Death was categorised into suicide, fatal injury / accident and others (such as cancers and cardiac arrests).

Models were adjusted for year of birth, child sex, maternal and paternal age, maternal and paternal nationality, parental socioeconomic status and history of any psychiatric illness in the family.

The final number of children included in the study was 946,994. Altogether, 321,249 (33%) children were exposed to a family death before the age of 13. Of individuals exposed to any death during the study period, 1323 (0.4%) developed a non-affective psychosis while 556 (0.17%) developed an effective psychosis. 11,117 children were exposed to death from suicide, 15,189 from accidents and the majority, 280,172 to deaths due to natural causes.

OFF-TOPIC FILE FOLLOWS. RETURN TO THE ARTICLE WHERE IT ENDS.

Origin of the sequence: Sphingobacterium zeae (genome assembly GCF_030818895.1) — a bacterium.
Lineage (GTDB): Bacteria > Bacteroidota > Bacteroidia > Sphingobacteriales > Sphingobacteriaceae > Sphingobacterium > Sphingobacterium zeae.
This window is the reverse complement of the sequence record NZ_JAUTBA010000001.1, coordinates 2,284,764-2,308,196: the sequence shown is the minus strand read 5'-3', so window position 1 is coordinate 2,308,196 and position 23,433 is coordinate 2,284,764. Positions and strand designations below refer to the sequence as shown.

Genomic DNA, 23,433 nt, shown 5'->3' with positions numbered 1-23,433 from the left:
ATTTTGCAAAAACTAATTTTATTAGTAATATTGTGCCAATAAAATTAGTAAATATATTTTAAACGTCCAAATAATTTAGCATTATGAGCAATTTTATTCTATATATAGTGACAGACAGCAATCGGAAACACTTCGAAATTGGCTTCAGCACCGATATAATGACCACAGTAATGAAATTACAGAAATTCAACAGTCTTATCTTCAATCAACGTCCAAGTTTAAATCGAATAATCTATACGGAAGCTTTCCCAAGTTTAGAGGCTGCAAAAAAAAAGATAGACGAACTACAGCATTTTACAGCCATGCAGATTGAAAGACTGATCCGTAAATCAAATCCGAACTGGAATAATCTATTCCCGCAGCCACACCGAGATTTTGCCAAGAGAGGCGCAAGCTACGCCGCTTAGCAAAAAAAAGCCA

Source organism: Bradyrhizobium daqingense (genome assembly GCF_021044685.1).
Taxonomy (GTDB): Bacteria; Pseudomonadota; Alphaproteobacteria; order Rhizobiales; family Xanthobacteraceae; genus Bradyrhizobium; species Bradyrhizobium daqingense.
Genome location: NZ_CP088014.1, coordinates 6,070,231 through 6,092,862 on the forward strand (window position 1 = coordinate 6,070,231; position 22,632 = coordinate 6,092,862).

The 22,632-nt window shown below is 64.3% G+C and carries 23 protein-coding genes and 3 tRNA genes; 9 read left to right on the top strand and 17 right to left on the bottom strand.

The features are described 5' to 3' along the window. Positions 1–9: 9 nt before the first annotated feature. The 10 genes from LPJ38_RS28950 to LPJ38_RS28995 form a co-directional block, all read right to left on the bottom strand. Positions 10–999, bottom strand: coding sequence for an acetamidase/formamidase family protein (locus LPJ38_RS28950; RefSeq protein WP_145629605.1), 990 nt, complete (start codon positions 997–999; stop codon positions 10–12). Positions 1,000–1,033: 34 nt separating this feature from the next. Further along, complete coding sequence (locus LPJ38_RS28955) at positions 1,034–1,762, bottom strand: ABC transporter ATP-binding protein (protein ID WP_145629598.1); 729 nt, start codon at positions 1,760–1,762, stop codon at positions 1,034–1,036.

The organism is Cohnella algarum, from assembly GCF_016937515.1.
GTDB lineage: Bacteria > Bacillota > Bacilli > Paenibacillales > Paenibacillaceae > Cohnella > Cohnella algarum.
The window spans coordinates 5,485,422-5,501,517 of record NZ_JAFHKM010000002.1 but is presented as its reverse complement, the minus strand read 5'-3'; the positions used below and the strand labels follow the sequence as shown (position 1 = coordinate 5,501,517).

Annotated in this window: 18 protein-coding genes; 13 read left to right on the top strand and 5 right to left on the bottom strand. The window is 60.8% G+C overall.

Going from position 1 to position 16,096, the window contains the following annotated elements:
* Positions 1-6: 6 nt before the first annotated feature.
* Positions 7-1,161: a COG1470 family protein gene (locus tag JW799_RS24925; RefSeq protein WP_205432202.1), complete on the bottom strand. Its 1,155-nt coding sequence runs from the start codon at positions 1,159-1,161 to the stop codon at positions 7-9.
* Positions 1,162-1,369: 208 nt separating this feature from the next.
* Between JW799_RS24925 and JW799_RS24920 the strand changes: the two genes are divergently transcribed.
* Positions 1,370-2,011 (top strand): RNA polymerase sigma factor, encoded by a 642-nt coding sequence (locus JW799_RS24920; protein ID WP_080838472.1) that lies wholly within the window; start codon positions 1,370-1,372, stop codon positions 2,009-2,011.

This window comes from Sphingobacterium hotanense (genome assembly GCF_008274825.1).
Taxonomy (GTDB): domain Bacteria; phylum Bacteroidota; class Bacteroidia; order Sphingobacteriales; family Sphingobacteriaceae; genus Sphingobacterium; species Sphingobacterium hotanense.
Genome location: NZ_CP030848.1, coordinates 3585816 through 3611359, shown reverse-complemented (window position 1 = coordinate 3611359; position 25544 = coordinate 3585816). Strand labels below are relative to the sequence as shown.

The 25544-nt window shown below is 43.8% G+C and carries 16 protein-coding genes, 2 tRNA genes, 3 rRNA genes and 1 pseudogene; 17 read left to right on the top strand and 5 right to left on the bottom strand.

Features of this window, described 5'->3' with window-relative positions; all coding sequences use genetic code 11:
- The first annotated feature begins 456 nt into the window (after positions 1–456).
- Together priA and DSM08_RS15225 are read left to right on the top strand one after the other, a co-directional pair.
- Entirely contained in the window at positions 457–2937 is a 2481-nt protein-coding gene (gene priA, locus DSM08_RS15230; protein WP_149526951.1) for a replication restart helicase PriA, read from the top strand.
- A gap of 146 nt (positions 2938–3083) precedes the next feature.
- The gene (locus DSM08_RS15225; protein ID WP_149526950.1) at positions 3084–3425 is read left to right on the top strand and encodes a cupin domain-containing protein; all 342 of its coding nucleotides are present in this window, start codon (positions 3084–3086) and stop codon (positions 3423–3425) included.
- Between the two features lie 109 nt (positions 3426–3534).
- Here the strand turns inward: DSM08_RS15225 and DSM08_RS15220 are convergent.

No increased risk of psychosis was seen following exposure in any prenatal period. Postnatally, an increased risk of ‘all psychosis’ was associated with deaths in the nuclear family and risk increased the earlier in childhood the death occurred.

Risks associated with exposure to suicide were higher compared with exposure to deaths from accidents which in turn were higher than risks associated with other deaths from natural causes.

The largest risk was seen in children exposed ages 0-3 years and risks reduced as age of exposure increased.

Professor Kathryn Abel, from the Centre for Women’s Mental Health at The University of Manchester, said: “Our research shows childhood exposure to death of a parent or sibling is associated with excess risk of developing a psychotic illness later in life. This is particularly associated with early childhood exposure. Further investigation is now required and future studies should consider “the broader contexts of parental suicide and parental loss in non-western, ethnically diverse populations.”